New Straits Times
October 4, 2017
Three-dimensional (3-D) printing makes 3-D objects from a digital file and is quickly moving from the automotive, aerospace and medical sectors to other applications, such as fashion, construction and food.
Numerous research studies predict that between 2040 and 2060, about half of all products will be produced by 3-D printers, shrinking global trade by an estimated 25%. According to these studies, mass production and long-distance shipping will decline. How will this impact the logistics sector?
Digitalization of commerce will allow customized production of goods that are lighter and with minimal waste through the adoption of 3-D printing. 3-D printing enables “made to order” production closer to market, massively cutting transport costs. This could mean you only need to move raw materials and 3-D print cartridges around the world instead of facilitating the current crisscross of global trade of consumer and industrial products.
However, you will still need raw materials, along with textiles, leather and products made from mixed materials.
3-D printing will certainly reduce trade and, more specifically, container volumes, which will directly affect shipping lines, ports, and logistics service providers (LSPs). In this scenario, the race for larger container vessels and container ports will be hit.
3-D printing will impact the entire logistics sector, and in particular leading transshipment hubs in Asia, such as Hong Kong, Singapore, and Malaysia.
Many of the goods that are currently mass-produced will continue to be mass-produced, but customized goods (a fast-increasing market share) will be produced through 3-D printing.
Manufacturing will move towards a more hybrid model of manufacturing, where customized production through 3-D printing can be outsourced. Manufacturers will be able to minimize inventories in their supply chains.
3-D printing offers the possibility of moving production closer to consumer markets. This not only brings downs transportation miles, but also reduces supply chain costs, supply chain lead-times, and variability in supply chains. Storage of replacement parts for tools and machines will not be needed anymore, as these can be printed on demand.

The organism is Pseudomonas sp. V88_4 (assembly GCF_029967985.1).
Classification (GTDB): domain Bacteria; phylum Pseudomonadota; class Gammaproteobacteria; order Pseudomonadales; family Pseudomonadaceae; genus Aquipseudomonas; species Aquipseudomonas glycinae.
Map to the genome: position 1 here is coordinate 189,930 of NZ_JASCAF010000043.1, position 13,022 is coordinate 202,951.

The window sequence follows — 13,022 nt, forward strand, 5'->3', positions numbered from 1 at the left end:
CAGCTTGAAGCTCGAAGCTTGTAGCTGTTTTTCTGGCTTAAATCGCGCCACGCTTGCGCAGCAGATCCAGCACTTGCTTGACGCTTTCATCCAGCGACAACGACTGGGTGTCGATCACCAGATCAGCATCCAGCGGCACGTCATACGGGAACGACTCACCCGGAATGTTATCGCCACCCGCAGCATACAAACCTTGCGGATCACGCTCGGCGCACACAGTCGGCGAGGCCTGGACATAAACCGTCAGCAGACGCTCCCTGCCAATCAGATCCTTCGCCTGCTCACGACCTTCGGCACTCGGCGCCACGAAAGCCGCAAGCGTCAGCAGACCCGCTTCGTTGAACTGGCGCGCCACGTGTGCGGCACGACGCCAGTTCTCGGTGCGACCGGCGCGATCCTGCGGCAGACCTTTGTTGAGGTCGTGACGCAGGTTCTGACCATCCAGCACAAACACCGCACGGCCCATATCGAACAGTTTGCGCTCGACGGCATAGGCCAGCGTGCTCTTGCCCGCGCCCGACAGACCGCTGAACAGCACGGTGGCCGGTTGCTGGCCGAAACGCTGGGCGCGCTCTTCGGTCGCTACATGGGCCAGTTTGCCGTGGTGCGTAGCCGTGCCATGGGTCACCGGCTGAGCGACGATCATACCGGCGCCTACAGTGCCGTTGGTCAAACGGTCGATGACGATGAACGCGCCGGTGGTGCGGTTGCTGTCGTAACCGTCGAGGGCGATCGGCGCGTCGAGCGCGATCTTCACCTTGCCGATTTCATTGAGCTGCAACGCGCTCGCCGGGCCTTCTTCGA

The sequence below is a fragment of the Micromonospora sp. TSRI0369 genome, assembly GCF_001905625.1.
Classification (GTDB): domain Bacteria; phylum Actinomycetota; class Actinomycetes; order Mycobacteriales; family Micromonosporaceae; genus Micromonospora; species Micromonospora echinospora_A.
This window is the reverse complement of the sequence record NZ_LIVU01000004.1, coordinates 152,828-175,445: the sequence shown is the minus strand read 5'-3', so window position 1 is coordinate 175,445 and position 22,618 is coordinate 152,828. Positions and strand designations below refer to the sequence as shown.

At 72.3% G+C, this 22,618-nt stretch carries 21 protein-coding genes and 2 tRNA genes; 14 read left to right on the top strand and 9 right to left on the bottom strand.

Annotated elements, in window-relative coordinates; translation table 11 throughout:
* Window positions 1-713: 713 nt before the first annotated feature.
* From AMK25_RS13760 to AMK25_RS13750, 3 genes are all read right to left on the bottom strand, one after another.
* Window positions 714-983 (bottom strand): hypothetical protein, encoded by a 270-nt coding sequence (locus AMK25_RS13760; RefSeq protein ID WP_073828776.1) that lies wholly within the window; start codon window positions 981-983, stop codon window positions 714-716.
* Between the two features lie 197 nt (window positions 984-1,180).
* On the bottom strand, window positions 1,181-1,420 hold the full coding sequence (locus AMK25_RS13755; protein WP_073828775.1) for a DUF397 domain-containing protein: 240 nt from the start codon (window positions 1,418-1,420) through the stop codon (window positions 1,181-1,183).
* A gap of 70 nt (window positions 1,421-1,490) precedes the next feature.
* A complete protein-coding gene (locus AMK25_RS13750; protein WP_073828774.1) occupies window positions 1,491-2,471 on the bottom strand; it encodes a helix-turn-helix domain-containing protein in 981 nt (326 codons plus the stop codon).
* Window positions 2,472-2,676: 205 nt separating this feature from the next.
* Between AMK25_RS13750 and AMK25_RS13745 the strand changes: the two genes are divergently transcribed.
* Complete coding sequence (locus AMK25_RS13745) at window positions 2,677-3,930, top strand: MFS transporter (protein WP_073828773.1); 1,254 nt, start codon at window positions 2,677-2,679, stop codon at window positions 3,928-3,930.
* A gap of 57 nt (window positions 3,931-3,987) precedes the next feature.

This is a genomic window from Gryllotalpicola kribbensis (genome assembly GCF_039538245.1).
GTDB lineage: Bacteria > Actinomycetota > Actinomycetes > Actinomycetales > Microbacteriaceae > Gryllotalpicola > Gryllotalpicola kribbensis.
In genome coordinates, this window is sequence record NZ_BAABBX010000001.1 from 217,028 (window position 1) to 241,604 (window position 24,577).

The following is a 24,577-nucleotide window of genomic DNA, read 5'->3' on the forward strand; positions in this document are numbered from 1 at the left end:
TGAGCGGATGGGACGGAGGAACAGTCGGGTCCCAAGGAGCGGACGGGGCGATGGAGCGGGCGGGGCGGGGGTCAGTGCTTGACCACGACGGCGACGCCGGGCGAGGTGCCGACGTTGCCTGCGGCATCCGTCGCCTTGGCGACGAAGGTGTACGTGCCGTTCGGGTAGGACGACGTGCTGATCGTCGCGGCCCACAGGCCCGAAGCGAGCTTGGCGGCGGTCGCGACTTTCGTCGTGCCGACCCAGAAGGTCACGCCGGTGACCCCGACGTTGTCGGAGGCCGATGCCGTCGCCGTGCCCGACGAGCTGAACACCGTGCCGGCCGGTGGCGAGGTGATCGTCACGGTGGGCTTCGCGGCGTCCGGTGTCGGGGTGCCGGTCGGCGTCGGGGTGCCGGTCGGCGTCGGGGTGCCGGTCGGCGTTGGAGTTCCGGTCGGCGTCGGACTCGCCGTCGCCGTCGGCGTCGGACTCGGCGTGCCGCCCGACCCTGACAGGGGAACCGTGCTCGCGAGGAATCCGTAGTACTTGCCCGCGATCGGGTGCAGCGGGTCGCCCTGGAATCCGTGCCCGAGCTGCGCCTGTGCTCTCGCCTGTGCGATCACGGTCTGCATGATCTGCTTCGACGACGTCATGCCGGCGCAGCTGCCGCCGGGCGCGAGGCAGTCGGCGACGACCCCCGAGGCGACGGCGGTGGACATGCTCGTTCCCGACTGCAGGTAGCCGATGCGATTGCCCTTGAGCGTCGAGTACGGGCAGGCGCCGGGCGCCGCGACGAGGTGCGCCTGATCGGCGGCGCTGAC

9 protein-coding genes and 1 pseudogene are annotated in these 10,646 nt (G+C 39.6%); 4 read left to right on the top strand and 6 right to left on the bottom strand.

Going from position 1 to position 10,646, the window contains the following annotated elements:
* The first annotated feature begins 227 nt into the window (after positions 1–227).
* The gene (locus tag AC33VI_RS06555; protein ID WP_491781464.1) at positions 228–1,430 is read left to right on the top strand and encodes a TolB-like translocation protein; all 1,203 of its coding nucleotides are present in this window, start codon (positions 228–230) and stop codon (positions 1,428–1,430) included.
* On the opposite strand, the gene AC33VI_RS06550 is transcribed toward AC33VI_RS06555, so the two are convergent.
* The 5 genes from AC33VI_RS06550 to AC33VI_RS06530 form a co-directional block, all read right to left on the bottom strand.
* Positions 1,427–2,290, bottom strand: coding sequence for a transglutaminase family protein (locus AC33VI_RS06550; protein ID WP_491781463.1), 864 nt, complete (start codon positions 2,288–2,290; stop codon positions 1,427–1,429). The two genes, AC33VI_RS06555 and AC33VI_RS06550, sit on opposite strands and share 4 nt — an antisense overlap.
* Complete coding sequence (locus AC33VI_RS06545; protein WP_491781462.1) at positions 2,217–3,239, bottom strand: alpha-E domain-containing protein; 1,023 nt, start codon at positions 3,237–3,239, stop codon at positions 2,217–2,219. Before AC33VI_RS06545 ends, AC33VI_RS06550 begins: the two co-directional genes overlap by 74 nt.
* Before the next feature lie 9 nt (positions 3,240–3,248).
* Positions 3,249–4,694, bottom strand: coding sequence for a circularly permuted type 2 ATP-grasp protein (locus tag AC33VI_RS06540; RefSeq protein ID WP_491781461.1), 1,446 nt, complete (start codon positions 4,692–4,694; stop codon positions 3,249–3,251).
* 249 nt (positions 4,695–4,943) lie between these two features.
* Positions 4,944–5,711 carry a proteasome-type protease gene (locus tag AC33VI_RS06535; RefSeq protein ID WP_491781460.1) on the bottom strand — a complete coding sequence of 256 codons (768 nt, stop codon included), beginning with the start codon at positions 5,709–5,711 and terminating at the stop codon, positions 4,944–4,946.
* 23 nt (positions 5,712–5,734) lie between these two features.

The United States army, for example, already use 3-D printers to print surgical instruments and protective masks directly in war zones.
3-D printing fundamentally changes supply chain structures and redefines supply chain relationships between the manufacturer, wholesaler and retailer. This provides an opportunity for the LSPs to expand their role upstream to manufacturing and supply management, as well as downstream to wholesale. Li & Fung is already strong in sourcing and trading. UPS and DHL, on the other hand, have just started with 3-D pilot projects.
LSPs need to rethink their role in the supply chain, and adjust their business and operations models accordingly.
LSPs will become the outsource partner of brand owners, not only in transportation, storage and value added logistics, but also in manufacturing. LSP warehouses will become the factories of the future, much bigger in size, facilitating 3-D printing for various brand owners, and using solar energy.
In last-mile distribution, collaboration models will be pivotal to ensure effective consolidation of shipments and better optimizing truckloads. This new generations of LSPs are not necessarily involved in last-mile distribution, which can best be left to city distribution experts.
The writer is founder and CEO of LBB International, the logistics consulting and research firm that specializes in agri-food supply chains, industrial logistics and third-party logistics. LBB provides logistics diagnostics, supply chain design and solutions and market research in Asia, Europe and the Middle East.
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